Awesome! ( read:  sarcasm.) I am about to blow this, and I'm not even at the hard part.  Just before despair set in, I realized I was really running a perfect race and only 4-6 miles from the Lion guarding the last 10k. I knew the line would be at 20-21 for me, and I was ready for him.  I barely caught a glimpse of him at B2B, and I felt  cheated.  "I am trained, rested, and hungry.  I am a monster. Today, I am the hunter!" I spun my visor around backwards as I shifted into predator mode.

 The Garmin started beeping miles off 6:35, 6:256:33. I just switched it over to total time; the pace numbers were screwing with my race joo-joo.  I began to think how best to manage my pace.  I had survived 3 collapsed plans and was now running on fear.  I needed a better program.  I focused on counting my respiratory cycles as I do for hilly races, making sure I stayed below threshold but above my easy pace.  I settled in and felt great. I was attacking. I knew mile 20 marked the real race.  I needed a sub-42 10k time to stay on pace. That left me looking for the official to say anything less than 2:18:00. 

Mile 20
Two fifteen-thirty two! thirty three! thirty four!
Did I hear that right? I have 45 minutes for the final 10k? Could I go 2:55?" I thought. "Wait, I must have spent some mojo to get this far ahead. Time to reassess. My form is good, pace feels easy, breathing isn't labored, nothing hurts, I must be a rockstar."  I remember thinking "I brought my whole tool belt, but all I really needed was the HAMMER!" I ran through the crowd and saw Mom cheering.  Some guy in the crowded yelled "It's all down hill from here!" Unfortunately, I knew just what must be next.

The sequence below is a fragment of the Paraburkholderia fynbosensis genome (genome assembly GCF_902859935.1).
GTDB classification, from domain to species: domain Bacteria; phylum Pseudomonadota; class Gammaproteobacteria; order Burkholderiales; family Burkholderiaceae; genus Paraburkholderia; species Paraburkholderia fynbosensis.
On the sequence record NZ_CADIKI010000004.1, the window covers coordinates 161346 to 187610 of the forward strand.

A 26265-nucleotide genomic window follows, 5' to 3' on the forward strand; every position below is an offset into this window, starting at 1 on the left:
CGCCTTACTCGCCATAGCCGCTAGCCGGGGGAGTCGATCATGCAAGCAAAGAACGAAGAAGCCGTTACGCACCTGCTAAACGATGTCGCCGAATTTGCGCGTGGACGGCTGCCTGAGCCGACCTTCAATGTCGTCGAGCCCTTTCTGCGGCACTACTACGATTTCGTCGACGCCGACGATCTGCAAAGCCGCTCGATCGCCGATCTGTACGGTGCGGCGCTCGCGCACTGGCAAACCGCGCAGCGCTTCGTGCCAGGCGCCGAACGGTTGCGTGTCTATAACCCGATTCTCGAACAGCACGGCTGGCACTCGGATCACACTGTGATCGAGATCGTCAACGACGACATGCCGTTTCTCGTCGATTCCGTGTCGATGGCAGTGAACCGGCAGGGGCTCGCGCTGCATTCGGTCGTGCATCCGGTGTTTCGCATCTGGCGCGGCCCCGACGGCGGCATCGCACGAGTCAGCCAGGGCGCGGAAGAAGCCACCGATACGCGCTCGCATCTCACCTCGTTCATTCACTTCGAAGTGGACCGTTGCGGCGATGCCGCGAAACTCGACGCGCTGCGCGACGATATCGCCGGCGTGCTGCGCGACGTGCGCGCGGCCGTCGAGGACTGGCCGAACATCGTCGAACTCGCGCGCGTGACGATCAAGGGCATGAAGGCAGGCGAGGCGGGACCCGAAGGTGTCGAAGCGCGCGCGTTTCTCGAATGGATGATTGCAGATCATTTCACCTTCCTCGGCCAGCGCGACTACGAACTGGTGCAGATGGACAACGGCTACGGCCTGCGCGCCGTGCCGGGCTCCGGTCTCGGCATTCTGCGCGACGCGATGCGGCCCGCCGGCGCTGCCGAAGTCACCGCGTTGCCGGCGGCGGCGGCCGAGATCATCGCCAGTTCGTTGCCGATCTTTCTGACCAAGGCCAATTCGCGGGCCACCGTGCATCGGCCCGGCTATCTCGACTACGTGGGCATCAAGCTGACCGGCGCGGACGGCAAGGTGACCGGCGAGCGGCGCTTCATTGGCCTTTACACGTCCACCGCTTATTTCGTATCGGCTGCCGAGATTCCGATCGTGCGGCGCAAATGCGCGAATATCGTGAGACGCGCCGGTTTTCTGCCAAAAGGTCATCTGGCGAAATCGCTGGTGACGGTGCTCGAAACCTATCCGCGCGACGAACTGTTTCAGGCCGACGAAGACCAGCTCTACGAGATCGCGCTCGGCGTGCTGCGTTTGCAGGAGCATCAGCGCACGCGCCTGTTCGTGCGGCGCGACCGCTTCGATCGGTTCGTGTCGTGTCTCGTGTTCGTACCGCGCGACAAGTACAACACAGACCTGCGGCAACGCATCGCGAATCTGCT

Mile 22-23, the hill. 
"Ah, there's the Lion. See, I thought that I saw you chasing  butterflies back at mile 20. You are so much more intimidating perched atop this wall at mile 23."

Official yells: 2:37:38! Just a 5k!

  Where did my extra time go? I've now only got 22' to cover 3.2. That's barely slower than my average pace. (Later I discovered either mile 20 guy got it wrong, or I heard it wrong). No worries, I've just got to hold it together for a 5k. 

"Control what you can control, focus on form, forward lean, controlled breaths, eyes up, land on your forefoot, run proud, quick cadence, this is the why you train. Hold It Together!"

Well, just until mile 24, then I'll let you run a 7.  Well, 7-ish. 

The bargaining had started.

2 more miles. Maybe I'll just walk a little at 25. Just 30". 

Mile 25. Official looks at me as though he's lost. "TiME! TiME!" I struggle to yell. No response. Mile 25 is probably the best place for the mute guy to keep time. In the distance I see another runner, maybe 150 yards up. He is running as if his knees were on backwards. I thought what if that dude is between you and an age group award. Are you going to let him cripple his way across the line ahead of you? Okay, maybe I've lied to myself for the last hour to get here, but I know I can run down Forrest before he shakes his leg braces loose.